Year : 2021 Month : January Volume : 8 Issue : 3 Page : 146-150.
Rishav Prasad1, Guddakesh Kumar2, Prashant Sinha3, Dipu Singh4
1, 2, 3, 4 Department of Radiodiagnosis, Narayan Medical College and Hospital, Jamuhar, Sasaram, Bihar, India.
Dr. Dipu Singh,
Department of Radiodiagnosis,
Narayan Medical College and Hospital, Jamuhar, Sasaram, Bihar, India.
Email : firstname.lastname@example.org
In clinical practice breast lump is a very common presentation of numerous breast diseases which ranges from benign cysts to malignant lesions. The difference between benign and malignant is very important for patient care and proper management. Clinical assessment is the first step in assessment of breast lump but there is always a chance of mistake if diagnosis is made on clinical basis alone. There are a variety of diagnostic modalities available for the assessment of breast lump.1
However, developed and developing countries had different incidence, being more in developed countries (> 80 per 100,000 populations) than that in developing regions of the world (< 40 per 100,000 populations). In the US it has been emphasised that women older than 40 years of age are the most affected victims of breast cancer. Nevertheless, that is not the condition in developing countries where younger patients form a major health burden. Early detection and treatment remains the best method for preventing death and dissemination of breast cancer from spreading.2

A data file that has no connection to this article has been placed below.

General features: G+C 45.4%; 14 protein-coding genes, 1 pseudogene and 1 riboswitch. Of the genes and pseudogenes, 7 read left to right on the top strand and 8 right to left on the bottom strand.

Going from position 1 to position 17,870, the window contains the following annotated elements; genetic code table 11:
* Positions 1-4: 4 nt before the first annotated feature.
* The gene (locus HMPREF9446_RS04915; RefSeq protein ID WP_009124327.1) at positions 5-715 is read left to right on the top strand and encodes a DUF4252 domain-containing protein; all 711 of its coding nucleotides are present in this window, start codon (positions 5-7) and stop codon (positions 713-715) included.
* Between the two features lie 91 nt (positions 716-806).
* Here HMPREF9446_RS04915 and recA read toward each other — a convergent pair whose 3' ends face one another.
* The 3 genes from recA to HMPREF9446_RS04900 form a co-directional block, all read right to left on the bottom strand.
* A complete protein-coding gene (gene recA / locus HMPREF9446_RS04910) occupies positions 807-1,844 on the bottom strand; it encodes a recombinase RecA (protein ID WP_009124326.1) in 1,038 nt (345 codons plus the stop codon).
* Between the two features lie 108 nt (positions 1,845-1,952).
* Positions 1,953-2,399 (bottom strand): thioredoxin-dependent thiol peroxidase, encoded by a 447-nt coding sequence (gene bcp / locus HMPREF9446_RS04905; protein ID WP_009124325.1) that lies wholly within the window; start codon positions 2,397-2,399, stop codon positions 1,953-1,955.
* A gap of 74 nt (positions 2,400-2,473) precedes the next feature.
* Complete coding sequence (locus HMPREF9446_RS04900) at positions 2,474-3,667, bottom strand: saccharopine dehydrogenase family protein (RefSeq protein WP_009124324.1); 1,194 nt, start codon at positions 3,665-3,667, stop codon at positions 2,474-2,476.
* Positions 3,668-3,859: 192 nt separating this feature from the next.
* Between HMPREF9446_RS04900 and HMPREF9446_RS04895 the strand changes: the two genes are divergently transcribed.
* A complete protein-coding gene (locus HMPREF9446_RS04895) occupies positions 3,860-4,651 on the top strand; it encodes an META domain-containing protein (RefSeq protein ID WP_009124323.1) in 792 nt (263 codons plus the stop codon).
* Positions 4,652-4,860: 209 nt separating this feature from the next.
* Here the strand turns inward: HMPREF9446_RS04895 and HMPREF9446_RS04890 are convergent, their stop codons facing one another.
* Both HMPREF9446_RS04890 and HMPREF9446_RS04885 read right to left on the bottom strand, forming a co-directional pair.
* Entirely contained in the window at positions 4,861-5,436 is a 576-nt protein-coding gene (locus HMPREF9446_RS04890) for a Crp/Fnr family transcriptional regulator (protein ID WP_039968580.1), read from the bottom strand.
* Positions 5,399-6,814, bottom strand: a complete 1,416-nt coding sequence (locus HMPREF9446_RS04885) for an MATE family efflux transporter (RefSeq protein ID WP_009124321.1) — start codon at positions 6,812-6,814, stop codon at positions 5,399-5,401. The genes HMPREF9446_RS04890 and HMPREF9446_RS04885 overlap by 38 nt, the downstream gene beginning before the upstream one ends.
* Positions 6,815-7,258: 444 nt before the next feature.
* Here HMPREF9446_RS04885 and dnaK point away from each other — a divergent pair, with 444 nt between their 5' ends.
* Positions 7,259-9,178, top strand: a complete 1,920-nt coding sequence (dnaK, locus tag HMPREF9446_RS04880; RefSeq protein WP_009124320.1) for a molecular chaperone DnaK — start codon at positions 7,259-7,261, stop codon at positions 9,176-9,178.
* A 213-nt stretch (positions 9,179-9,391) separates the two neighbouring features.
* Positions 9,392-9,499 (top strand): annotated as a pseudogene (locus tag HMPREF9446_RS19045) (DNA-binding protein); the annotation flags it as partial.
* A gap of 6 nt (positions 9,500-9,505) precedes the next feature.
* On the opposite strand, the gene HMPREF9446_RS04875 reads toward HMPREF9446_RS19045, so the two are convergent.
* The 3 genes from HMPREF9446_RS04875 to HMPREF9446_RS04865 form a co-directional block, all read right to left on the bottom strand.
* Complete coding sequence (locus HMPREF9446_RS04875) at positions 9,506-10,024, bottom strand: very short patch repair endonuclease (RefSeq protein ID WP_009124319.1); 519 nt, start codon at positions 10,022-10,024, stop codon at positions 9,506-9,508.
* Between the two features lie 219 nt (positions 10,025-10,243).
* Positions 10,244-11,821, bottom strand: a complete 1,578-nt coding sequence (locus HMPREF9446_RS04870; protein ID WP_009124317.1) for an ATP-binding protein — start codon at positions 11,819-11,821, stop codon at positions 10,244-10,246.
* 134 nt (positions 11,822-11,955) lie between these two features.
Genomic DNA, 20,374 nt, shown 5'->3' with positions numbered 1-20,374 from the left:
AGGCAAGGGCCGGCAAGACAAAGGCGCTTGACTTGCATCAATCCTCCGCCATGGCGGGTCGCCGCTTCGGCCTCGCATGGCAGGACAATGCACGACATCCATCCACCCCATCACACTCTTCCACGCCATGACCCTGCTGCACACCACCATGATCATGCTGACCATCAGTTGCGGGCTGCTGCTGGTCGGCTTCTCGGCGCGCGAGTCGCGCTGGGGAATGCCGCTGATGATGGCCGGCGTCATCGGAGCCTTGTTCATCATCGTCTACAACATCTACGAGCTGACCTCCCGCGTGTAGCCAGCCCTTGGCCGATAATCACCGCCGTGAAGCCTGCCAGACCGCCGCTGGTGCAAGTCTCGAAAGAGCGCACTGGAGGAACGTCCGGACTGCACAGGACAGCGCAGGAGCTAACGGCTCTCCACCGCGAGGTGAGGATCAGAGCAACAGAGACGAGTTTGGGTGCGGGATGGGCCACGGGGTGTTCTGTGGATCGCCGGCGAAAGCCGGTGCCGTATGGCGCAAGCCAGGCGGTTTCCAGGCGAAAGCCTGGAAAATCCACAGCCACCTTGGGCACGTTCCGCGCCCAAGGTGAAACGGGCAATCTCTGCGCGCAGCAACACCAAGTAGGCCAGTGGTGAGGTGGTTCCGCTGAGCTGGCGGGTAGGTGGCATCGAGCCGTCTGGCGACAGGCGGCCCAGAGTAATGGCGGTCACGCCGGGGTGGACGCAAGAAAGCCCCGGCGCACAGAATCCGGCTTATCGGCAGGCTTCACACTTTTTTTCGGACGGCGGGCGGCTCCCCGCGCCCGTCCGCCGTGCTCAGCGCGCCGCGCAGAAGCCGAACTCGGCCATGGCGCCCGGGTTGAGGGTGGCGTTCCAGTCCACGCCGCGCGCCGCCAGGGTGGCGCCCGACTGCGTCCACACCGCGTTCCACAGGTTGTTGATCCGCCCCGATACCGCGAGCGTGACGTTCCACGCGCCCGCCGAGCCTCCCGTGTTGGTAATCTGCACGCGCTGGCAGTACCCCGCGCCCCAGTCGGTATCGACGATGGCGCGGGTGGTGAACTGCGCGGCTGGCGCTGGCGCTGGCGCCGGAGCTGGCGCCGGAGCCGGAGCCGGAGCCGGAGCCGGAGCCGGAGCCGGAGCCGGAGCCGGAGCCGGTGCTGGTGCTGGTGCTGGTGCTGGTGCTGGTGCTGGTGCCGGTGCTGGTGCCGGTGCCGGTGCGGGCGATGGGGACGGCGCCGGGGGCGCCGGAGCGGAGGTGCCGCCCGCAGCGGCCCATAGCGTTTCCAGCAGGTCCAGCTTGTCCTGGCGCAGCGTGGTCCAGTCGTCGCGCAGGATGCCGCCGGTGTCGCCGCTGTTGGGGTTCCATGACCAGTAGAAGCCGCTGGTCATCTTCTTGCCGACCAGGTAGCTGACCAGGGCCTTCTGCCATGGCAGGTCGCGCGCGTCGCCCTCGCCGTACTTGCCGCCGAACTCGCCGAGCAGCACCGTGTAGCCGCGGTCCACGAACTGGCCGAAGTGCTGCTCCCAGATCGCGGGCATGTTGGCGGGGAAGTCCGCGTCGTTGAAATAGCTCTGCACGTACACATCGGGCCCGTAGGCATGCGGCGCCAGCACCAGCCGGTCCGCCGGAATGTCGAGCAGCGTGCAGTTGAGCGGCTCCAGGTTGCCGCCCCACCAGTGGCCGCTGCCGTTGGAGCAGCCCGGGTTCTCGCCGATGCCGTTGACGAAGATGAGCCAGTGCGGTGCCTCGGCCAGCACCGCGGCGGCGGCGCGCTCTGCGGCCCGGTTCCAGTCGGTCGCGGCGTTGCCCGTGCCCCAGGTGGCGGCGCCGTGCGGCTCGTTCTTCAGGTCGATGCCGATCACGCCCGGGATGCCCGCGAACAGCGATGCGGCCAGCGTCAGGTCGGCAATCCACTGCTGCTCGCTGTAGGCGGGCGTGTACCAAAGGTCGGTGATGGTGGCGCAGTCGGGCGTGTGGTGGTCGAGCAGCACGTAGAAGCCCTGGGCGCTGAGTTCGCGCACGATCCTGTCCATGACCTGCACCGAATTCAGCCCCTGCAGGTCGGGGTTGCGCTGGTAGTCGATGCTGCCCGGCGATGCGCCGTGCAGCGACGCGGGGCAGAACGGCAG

As carcinoma breast incidence is increasing, diagnostic accuracy is becoming more and more important. The triple approach has very high level of diagnostic accuracy for breast lesion. Triple approach includes imaging, clinical examination and FNAC.3
Recent works reveals that the breast USG has comparable result to detect and predict malignancy in an impalpable stage which are curable in 90 % of cases. Breast cancer affects Indian woman in younger age (45 - 54 years), an age where breast USG become more effective. Though rare, infection like tuberculosis in breast sometimes mimic carcinoma of breast, and to differentiate them, USG guided FNAC is a more reliable tool than mammography.4
The decade of 70s demonstrate a receding trend of using breast ultrasound, and even a decade after 70 ultrasounds were relegated in differentiating between solid masses from cystic masses. But, due to increased resolution and quality of USG image, usage of ultrasound is increasing again. With advancement of technology, particularly with 7.5 - 13 MHz probes, there is a completely new facet in USG breast imaging.5